Dielectrics are used within LED packages to isolate electrical tracks but they hinder the thermal path causing the LED to overheat. Mid-lower, low cost LED packages use plastic as the main dielectric material. High-power, high cost LED packages use ceramics such as alumina as the dielectric. This new material, Black X™, has a thermal conductivity 30 times higher than alumina.
Litecool has successfully prototyped and tested LED packages using Black X™ as the dielectric. The LED packages have a thermal resistance of between 0.2 ⁰C/W and 0.5 ⁰C/W depending on the construction. This is up to 6 times lower than the closest competitor which means the LED can be powered with 6 times more current without overheating.
“It is an incredible material. We have always assumed dielectric materials will hinder the thermal performance of our LED packages but this material actually improves it. The thermal resistances of the LED packages we have made are so low we had trouble measuring it. We had to use 9 high power LEDs in one package to give enough power density to record any difference in temperature.” Robert Corbin, Project Engineer, Litecool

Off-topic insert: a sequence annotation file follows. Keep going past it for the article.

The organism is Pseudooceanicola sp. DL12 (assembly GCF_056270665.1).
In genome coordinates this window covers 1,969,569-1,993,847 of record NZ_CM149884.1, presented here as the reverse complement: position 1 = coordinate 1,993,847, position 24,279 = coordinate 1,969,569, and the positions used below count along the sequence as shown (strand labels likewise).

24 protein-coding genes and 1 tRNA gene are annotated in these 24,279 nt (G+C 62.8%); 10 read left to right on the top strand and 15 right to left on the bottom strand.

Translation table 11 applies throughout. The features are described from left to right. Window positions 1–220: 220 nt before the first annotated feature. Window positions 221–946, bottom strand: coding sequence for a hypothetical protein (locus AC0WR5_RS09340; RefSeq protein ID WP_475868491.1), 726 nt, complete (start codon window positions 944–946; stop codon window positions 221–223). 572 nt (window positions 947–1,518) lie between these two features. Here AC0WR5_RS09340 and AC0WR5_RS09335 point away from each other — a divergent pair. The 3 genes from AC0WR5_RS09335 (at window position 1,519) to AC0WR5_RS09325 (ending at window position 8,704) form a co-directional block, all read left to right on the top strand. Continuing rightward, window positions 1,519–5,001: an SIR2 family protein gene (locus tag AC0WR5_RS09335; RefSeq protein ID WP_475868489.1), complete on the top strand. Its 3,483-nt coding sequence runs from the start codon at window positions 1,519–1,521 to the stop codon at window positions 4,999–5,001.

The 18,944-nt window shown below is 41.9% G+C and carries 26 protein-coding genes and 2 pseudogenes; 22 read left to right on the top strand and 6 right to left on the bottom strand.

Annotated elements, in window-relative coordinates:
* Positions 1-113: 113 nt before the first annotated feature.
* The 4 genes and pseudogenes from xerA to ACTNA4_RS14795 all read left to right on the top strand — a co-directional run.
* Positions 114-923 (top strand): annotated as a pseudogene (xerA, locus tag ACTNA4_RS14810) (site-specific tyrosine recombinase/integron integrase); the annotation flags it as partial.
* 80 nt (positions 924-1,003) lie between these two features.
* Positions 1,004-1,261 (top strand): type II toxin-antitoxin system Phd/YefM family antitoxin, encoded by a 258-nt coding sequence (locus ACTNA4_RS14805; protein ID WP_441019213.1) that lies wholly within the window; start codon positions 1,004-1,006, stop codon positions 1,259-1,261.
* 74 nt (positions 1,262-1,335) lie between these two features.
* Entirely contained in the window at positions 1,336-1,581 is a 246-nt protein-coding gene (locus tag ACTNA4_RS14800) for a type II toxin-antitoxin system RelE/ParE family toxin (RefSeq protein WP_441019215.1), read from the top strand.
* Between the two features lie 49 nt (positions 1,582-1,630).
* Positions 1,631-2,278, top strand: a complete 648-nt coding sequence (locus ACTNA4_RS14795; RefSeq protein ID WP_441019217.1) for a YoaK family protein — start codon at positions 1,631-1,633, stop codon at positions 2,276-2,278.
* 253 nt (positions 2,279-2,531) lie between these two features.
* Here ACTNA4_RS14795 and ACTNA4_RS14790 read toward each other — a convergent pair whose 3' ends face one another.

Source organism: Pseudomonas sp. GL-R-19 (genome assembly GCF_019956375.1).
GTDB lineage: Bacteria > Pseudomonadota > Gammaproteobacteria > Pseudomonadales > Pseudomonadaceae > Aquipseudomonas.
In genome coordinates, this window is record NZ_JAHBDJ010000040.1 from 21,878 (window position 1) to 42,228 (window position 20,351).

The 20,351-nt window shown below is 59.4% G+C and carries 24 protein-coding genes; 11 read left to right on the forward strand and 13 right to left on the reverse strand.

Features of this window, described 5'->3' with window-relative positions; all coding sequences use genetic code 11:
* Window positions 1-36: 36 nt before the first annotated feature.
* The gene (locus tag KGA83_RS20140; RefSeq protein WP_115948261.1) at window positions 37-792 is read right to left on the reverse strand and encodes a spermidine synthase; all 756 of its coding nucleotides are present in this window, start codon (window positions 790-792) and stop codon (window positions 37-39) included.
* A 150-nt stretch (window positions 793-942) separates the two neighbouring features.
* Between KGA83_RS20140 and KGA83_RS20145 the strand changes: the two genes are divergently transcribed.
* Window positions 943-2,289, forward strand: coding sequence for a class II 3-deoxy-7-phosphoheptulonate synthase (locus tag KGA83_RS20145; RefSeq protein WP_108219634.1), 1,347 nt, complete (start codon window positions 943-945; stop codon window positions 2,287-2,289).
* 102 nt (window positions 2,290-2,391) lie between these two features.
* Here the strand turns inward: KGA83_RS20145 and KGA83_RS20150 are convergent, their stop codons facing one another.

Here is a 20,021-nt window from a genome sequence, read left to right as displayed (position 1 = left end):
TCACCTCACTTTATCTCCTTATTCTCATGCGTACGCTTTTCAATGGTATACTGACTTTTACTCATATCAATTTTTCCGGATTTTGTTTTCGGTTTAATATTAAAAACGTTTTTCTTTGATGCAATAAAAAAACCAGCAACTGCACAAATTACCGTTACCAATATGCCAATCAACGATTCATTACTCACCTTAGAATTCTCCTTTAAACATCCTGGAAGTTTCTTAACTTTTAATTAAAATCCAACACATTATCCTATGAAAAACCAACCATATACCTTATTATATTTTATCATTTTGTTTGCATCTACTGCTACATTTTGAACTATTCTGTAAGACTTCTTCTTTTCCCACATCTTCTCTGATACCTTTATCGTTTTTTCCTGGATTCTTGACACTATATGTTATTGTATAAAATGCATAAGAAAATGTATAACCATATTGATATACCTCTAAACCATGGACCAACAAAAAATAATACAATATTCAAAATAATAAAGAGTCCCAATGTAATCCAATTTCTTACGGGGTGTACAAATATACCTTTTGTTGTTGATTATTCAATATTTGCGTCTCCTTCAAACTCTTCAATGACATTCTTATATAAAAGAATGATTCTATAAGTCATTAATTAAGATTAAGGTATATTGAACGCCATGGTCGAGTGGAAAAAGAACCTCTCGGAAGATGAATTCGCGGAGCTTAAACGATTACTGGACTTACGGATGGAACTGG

“This is a step change in the performance of an LED package. We will be able to hit new lumen density thresholds without the need for costly heat sinks, heat pipes or fans. We see this material initially being used in spot light applications for pin-point light sources but we also intend to incorporate it into our Lumen Block
for the wider LED lighting market.” James Reeves, CEO, Litecool.
Litecool (http://ift.tt/1A9ul2B) are leaders in thermally efficient LED packaging and thermal design. By focusing on thermal performance engineering at package level they have helped their customers to achieve breakthrough performance in efficiency and reliability enabling a new generation of luminaires which are sleeker, cooler and more cost effective.
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